As electric utilities look towards furthering their compliance programs, consideration needs to be made around software integrity and authenticity. Of the new NERC CIP requirements coming into effect in October 2020, two of them deal with this concept – CIP-010-3 R1 (1.6.1 and 1.6.2) and CIP-013-1 R1 (1.2.5). Asset management, in general, is a daunting task and this requirement furthers this burden. It is not uncommon for a utility to deal with hundreds or thousands of assets where these requirements come into effect. This means that the utility needs to have the time and aptitude in order to ensure the applications and their software sources are not going to put the bulk electric system (BES) in added cyber security risk. There are several resources to read to learn more about what and how you need to approach this topic.
- 1.6.1. Verify the identity of the software source; and
- 1.6.2. Verify the integrity of the software obtained from the software source.
- “The concept of software verification (verifying the identity of the software source and the integrity of the software obtained from the software source) is a key control in preventing the introduction of malware or counterfeit software. This objective is intended to reduce the likelihood that an attacker could exploit legitimate vendor patch management processes to deliver compromised software updates or patches to a BES Cyber System.”
NATF Article on CIP-010-3 R1
- “To the extent that the Responsible Entity uses automated systems such as a subscription service to download and distribute software including updates, software verification may likely be an automated byproduct.”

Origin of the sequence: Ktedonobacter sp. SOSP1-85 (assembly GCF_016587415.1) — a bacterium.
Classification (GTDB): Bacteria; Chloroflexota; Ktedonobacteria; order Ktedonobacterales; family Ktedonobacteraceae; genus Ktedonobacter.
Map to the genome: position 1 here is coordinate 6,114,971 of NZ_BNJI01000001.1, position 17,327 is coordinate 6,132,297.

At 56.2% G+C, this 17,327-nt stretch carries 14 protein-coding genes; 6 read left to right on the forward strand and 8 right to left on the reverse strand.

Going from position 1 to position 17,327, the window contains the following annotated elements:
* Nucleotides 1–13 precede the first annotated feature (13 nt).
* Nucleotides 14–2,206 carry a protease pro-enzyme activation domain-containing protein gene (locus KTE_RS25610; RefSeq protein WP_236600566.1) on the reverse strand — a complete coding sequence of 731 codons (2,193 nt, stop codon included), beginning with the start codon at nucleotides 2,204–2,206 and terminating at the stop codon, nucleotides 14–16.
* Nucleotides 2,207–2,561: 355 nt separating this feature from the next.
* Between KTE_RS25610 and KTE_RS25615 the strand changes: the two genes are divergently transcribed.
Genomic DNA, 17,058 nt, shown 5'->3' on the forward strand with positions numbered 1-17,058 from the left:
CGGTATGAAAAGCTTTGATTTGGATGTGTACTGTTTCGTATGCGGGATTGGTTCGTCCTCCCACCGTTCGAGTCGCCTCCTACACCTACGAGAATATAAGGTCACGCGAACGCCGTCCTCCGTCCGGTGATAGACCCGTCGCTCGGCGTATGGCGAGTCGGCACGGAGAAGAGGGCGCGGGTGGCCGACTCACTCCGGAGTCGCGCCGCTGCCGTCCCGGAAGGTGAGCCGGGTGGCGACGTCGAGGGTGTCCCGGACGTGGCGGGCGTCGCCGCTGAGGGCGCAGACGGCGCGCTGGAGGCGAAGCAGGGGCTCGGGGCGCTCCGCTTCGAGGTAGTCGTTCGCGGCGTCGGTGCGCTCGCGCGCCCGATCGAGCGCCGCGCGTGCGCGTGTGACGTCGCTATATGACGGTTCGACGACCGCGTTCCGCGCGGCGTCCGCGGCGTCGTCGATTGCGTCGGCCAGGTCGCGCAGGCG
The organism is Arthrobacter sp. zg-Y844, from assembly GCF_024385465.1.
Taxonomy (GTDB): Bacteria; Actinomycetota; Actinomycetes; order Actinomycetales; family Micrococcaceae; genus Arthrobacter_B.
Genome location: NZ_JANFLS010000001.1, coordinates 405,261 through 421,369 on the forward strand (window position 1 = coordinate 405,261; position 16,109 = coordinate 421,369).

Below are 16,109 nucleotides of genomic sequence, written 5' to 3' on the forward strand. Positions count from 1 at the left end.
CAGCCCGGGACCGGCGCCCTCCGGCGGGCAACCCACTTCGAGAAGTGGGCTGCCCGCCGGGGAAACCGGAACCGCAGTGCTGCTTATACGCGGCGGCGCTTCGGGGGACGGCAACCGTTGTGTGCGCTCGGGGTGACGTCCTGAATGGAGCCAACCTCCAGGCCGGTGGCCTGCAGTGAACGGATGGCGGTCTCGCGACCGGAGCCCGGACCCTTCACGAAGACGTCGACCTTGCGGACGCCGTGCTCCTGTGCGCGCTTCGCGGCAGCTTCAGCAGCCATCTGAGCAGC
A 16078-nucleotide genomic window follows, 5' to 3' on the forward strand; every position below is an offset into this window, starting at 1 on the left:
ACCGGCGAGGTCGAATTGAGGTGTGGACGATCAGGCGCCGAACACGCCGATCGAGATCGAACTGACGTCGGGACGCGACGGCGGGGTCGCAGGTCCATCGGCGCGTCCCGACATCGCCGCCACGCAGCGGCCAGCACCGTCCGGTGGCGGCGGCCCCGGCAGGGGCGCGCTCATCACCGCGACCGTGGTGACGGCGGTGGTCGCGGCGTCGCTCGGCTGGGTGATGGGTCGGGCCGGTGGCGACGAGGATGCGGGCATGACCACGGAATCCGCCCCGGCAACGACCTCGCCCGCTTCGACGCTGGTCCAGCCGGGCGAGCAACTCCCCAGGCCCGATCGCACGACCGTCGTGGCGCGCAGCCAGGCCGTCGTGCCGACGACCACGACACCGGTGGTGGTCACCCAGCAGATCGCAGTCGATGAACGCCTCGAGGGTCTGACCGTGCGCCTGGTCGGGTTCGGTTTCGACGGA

CIP-013 – 1 R1
- 1.2.5. Verification of software integrity and authenticity of all software and patches provided by the vendor for use in the BES Cyber System;
- “Part 1.2.5 is not an operational requirement for entities to perform such verification; instead, it requires entities to address the software integrity and authenticity issue in its contracting process to provide the entity the means by which to perform such verification under CIP-010-3.”
How can FoxGuard help?
Our Patch Availability Report is the first key to putting these assurances in place. This report is designed to monitor a utility’s complete asset list, including IT and OT items, for monthly patch due diligence. (CIP-007-6, R2.1, 2.2). As part of this process, we will ensure you have a properly documented asset list. We will work closely with the product vendors to ensure that the appropriate sources are being monitored and evidence is being documented. From there, our Patch Binary Acquisition service provides the opportunity for you to outsource your patching download burden to a centralized source with security controls in place for this burdensome task. As part of this service, we will acquire the patch download, hash the software, and deliver it encrypted via a secure storage device. This device will be shipped and protected via tamper-evident packaging. By using FoxGuard for this service, you have one source to look to for supply chain ownership of the process. This increases your security while greatly reducing your time, resources and financial investment.